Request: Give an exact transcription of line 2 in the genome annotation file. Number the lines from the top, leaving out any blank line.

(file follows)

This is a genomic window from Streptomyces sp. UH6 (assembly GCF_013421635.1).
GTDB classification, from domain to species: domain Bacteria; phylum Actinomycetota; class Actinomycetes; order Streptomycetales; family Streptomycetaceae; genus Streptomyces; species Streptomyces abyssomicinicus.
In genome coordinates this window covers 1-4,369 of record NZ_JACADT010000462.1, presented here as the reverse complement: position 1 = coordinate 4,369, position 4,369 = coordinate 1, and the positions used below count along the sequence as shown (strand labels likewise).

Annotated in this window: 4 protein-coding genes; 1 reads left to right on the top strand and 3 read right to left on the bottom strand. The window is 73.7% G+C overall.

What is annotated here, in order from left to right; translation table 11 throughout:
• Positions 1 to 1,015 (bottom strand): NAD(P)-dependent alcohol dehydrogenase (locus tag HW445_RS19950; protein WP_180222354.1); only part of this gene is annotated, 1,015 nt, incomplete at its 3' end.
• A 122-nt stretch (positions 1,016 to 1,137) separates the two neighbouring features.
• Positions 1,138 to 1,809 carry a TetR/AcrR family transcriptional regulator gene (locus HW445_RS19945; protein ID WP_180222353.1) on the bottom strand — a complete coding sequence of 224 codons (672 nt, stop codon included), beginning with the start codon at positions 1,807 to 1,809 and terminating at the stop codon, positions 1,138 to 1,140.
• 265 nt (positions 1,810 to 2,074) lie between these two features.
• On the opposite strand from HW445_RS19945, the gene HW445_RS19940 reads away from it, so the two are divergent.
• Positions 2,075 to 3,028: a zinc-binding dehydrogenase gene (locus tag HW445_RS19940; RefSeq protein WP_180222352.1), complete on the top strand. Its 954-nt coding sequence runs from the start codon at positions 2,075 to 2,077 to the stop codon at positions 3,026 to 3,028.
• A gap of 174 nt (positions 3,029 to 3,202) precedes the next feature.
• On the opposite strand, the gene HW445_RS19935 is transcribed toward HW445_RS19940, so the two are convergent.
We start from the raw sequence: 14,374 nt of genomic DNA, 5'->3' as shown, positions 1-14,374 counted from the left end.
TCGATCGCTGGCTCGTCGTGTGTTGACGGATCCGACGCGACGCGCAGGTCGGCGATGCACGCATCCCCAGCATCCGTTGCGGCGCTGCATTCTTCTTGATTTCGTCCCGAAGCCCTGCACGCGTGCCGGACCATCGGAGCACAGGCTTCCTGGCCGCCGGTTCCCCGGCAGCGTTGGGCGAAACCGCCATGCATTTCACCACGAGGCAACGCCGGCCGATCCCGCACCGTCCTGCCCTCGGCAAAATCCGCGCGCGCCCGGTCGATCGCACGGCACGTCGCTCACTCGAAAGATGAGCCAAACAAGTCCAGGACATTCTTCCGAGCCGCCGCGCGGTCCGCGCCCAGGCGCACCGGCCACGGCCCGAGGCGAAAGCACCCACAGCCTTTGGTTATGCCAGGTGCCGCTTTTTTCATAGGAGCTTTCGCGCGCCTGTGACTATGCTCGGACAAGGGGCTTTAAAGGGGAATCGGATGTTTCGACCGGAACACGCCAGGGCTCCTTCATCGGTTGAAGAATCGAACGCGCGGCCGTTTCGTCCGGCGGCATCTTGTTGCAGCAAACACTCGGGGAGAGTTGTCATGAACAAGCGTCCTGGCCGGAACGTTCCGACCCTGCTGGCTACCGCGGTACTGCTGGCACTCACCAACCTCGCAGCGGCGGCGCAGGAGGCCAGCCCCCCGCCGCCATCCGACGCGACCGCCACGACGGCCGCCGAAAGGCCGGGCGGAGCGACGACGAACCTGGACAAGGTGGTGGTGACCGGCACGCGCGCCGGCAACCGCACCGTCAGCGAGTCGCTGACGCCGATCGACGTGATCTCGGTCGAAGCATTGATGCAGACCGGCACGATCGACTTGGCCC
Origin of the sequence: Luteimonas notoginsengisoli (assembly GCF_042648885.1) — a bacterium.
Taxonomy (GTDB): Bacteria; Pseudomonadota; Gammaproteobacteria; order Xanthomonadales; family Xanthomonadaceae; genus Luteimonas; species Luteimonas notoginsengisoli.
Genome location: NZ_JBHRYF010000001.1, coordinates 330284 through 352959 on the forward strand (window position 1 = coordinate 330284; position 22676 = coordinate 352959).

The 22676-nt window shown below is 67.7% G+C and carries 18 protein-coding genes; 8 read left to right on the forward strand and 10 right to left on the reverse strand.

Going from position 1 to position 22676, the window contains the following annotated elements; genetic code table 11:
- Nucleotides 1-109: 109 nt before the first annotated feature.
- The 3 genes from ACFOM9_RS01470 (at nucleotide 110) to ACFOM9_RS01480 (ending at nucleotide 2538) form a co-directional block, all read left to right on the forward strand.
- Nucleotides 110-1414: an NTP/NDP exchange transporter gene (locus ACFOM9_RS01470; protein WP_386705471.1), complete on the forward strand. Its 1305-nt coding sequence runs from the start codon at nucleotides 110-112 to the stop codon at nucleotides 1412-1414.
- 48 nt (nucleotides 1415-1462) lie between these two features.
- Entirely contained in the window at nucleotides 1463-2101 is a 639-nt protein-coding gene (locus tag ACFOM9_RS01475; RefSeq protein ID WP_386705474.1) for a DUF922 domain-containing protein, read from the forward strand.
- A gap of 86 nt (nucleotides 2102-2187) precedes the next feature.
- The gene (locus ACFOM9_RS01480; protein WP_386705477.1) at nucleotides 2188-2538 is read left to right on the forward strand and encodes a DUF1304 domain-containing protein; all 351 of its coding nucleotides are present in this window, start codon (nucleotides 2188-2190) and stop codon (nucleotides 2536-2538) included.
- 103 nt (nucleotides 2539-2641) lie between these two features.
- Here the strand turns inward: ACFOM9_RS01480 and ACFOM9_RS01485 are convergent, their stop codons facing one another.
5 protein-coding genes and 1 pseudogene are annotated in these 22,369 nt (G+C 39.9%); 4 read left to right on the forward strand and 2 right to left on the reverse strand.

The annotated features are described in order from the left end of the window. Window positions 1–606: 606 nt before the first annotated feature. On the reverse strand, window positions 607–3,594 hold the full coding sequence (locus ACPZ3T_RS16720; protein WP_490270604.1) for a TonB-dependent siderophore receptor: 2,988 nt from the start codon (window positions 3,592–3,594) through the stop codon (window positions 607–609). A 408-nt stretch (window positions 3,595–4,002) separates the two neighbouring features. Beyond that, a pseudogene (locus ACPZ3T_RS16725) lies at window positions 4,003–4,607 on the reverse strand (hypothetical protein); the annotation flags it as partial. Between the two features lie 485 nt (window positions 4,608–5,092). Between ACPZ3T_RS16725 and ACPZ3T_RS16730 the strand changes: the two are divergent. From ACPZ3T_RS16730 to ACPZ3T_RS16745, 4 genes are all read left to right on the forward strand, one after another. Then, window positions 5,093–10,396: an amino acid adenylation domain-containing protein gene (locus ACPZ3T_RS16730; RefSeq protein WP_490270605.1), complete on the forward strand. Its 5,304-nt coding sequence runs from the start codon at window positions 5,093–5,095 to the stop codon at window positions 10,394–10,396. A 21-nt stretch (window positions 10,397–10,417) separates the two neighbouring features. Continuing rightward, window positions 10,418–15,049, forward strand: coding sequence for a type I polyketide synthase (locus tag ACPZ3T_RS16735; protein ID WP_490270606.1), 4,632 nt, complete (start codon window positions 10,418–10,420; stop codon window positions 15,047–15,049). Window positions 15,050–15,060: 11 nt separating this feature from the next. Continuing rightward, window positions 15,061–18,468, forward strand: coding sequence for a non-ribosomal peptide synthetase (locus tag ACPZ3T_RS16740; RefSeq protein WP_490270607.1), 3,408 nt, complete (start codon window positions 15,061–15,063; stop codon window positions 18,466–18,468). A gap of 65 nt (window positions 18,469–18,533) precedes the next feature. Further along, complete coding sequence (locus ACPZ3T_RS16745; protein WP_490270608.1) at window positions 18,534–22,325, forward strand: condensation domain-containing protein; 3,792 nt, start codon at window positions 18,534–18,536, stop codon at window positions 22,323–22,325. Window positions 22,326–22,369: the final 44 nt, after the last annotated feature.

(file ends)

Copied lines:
GTDB classification, from domain to species: domain Bacteria; phylum Actinomycetota; class Actinomycetes; order Streptomycetales; family Streptomycetaceae; genus Streptomyces; species Streptomyces abyssomicinicus.